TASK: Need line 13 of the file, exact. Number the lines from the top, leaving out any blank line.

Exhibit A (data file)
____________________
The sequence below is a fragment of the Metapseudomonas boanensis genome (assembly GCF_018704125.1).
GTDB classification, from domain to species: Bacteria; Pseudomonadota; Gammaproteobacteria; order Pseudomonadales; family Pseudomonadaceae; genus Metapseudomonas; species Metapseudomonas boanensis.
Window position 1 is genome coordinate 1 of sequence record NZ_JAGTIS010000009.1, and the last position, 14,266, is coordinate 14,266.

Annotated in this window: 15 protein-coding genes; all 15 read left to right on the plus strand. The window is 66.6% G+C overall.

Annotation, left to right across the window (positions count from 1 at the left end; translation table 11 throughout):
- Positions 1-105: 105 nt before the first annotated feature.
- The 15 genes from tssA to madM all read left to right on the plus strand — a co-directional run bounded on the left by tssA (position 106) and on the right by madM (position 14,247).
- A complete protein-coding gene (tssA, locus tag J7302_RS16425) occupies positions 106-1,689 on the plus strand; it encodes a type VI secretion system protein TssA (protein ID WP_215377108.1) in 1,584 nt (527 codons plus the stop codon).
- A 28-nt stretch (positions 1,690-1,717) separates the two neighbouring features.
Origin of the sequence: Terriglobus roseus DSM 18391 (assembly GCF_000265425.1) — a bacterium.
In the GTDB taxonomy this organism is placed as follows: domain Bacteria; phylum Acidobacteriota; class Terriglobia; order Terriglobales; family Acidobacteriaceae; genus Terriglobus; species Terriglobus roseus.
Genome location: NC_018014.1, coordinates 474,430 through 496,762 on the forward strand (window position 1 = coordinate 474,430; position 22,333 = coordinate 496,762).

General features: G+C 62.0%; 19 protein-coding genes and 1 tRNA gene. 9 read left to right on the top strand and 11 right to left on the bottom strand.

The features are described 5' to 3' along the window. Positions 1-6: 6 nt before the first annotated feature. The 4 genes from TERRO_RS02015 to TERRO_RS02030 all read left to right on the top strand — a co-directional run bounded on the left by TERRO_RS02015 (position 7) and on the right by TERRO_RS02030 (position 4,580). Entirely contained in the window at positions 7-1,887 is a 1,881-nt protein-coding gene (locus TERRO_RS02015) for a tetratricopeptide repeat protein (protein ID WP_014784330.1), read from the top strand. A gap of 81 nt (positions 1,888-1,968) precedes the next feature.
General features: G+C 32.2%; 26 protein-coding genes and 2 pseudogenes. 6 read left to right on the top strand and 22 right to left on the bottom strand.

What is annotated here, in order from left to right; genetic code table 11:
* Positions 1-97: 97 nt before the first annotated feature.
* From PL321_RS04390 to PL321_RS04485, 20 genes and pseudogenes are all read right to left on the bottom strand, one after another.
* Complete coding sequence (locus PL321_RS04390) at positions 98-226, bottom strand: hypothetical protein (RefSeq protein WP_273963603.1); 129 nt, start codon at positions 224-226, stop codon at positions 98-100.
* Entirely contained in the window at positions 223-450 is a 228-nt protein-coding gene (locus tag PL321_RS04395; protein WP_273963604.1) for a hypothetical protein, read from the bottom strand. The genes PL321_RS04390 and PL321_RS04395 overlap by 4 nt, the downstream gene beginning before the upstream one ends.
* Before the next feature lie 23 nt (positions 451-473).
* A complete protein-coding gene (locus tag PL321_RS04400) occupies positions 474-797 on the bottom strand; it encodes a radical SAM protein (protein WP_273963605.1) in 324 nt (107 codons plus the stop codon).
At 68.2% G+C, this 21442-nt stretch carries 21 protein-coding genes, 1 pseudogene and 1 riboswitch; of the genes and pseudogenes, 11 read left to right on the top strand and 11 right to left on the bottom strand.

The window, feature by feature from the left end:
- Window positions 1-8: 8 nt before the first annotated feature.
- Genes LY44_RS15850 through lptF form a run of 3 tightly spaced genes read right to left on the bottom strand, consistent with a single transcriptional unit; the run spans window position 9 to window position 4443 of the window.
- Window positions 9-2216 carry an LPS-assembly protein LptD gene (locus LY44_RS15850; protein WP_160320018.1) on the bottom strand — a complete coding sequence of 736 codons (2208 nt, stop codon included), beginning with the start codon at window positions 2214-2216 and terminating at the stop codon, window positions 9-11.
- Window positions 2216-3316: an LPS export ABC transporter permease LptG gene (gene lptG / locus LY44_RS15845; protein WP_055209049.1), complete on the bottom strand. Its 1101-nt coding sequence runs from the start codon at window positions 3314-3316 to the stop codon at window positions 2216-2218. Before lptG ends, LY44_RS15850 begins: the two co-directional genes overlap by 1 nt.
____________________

General features: G+C 62.0%; 19 protein-coding genes and 1 tRNA gene. 9 read left to right on the top strand and 11 right to left on the bottom strand.